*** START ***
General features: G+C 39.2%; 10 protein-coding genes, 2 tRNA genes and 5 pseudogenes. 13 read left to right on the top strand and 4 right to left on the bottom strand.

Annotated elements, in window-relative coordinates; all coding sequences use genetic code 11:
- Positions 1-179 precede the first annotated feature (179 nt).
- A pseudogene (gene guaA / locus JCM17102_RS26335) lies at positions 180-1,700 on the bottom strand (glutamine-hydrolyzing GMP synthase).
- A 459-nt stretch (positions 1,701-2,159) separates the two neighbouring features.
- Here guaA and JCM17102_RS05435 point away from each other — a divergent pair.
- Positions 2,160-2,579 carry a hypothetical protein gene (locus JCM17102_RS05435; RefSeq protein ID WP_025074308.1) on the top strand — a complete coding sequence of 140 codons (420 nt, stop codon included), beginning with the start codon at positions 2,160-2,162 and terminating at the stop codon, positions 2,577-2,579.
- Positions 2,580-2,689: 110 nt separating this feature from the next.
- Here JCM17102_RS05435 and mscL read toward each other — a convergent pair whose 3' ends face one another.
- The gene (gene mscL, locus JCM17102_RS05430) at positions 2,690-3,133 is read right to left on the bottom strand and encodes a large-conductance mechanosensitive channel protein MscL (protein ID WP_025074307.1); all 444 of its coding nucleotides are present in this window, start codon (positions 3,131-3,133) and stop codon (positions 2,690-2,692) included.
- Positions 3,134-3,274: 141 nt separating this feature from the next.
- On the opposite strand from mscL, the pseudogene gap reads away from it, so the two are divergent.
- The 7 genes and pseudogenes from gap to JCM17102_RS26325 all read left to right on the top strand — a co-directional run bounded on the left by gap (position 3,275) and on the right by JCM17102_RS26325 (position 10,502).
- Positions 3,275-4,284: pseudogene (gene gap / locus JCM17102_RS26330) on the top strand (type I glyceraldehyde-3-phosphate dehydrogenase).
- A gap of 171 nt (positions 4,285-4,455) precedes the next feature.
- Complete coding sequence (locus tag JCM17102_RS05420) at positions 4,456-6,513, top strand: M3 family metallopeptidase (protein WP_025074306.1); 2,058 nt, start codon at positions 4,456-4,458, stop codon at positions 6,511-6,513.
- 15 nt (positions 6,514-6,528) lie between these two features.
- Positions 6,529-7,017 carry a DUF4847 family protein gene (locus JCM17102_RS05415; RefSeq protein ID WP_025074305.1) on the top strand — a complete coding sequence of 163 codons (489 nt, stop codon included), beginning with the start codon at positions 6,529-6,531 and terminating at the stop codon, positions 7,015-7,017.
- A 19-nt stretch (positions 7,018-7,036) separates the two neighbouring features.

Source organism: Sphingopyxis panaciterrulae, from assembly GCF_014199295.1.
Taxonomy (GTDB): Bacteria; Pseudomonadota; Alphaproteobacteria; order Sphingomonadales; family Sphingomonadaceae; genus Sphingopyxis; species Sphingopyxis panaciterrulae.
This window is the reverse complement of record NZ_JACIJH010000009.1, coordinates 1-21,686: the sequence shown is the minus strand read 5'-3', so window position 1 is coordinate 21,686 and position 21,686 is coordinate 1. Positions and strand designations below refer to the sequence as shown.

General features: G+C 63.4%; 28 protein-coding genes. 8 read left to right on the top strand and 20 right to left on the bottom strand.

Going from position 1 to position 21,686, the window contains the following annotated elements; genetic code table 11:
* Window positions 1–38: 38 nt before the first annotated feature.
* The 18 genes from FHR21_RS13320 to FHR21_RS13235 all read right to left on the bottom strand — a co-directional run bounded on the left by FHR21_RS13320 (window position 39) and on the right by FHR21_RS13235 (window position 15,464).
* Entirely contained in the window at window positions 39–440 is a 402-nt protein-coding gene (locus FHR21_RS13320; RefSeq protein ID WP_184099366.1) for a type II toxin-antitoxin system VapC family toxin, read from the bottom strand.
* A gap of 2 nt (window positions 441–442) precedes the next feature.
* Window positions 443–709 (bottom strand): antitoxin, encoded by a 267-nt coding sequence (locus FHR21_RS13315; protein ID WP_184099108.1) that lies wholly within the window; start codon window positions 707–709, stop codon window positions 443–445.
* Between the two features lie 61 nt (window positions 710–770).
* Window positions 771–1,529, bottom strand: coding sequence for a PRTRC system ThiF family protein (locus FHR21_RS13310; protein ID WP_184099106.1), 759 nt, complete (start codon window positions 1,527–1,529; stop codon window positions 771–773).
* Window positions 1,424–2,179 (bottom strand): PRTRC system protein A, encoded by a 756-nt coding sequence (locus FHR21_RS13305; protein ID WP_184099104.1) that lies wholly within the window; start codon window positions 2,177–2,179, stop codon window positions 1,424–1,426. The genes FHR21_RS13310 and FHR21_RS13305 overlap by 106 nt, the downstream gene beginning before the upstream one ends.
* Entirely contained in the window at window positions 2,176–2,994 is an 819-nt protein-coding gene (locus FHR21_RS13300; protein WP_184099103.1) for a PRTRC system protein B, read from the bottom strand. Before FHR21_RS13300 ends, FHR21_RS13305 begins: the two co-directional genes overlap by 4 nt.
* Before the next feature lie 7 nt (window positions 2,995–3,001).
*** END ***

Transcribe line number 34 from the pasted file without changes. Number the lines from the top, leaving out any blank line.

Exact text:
* Before the next feature lie 7 nt (window positions 2,995–3,001).